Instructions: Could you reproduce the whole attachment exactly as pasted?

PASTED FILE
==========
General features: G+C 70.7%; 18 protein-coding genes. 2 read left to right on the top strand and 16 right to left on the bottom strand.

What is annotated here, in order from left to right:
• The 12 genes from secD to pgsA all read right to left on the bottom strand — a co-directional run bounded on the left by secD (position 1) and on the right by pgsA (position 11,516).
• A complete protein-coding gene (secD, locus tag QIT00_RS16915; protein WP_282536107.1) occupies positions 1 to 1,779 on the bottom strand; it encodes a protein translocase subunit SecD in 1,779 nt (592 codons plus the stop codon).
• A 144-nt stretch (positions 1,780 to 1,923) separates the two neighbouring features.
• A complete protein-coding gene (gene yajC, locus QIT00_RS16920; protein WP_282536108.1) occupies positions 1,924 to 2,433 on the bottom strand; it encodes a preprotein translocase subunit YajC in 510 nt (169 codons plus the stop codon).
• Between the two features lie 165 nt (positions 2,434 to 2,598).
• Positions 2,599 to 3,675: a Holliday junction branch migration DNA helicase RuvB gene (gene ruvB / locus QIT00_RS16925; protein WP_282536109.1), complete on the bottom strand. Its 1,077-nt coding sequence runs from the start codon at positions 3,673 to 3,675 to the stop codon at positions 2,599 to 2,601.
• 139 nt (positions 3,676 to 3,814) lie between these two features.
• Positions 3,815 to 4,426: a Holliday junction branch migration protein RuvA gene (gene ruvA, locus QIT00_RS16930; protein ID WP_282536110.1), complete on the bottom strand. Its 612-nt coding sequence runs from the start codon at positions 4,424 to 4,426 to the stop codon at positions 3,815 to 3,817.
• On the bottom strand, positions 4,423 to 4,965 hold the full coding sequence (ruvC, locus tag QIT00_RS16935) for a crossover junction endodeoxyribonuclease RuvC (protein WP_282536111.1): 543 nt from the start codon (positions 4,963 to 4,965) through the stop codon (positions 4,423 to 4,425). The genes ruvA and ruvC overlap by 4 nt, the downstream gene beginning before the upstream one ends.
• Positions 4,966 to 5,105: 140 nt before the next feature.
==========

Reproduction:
General features: G+C 70.7%; 18 protein-coding genes. 2 read left to right on the top strand and 16 right to left on the bottom strand.

What is annotated here, in order from left to right:
• The 12 genes from secD to pgsA all read right to left on the bottom strand — a co-directional run bounded on the left by secD (position 1) and on the right by pgsA (position 11,516).
• A complete protein-coding gene (secD, locus tag QIT00_RS16915; protein WP_282536107.1) occupies positions 1 to 1,779 on the bottom strand; it encodes a protein translocase subunit SecD in 1,779 nt (592 codons plus the stop codon).
• A 144-nt stretch (positions 1,780 to 1,923) separates the two neighbouring features.
• A complete protein-coding gene (gene yajC, locus QIT00_RS16920; protein WP_282536108.1) occupies positions 1,924 to 2,433 on the bottom strand; it encodes a preprotein translocase subunit YajC in 510 nt (169 codons plus the stop codon).
• Between the two features lie 165 nt (positions 2,434 to 2,598).
• Positions 2,599 to 3,675: a Holliday junction branch migration DNA helicase RuvB gene (gene ruvB / locus QIT00_RS16925; protein WP_282536109.1), complete on the bottom strand. Its 1,077-nt coding sequence runs from the start codon at positions 3,673 to 3,675 to the stop codon at positions 2,599 to 2,601.
• 139 nt (positions 3,676 to 3,814) lie between these two features.
• Positions 3,815 to 4,426: a Holliday junction branch migration protein RuvA gene (gene ruvA, locus QIT00_RS16930; protein ID WP_282536110.1), complete on the bottom strand. Its 612-nt coding sequence runs from the start codon at positions 4,424 to 4,426 to the stop codon at positions 3,815 to 3,817.
• On the bottom strand, positions 4,423 to 4,965 hold the full coding sequence (ruvC, locus tag QIT00_RS16935) for a crossover junction endodeoxyribonuclease RuvC (protein WP_282536111.1): 543 nt from the start codon (positions 4,963 to 4,965) through the stop codon (positions 4,423 to 4,425). The genes ruvA and ruvC overlap by 4 nt, the downstream gene beginning before the upstream one ends.
• Positions 4,966 to 5,105: 140 nt before the next feature.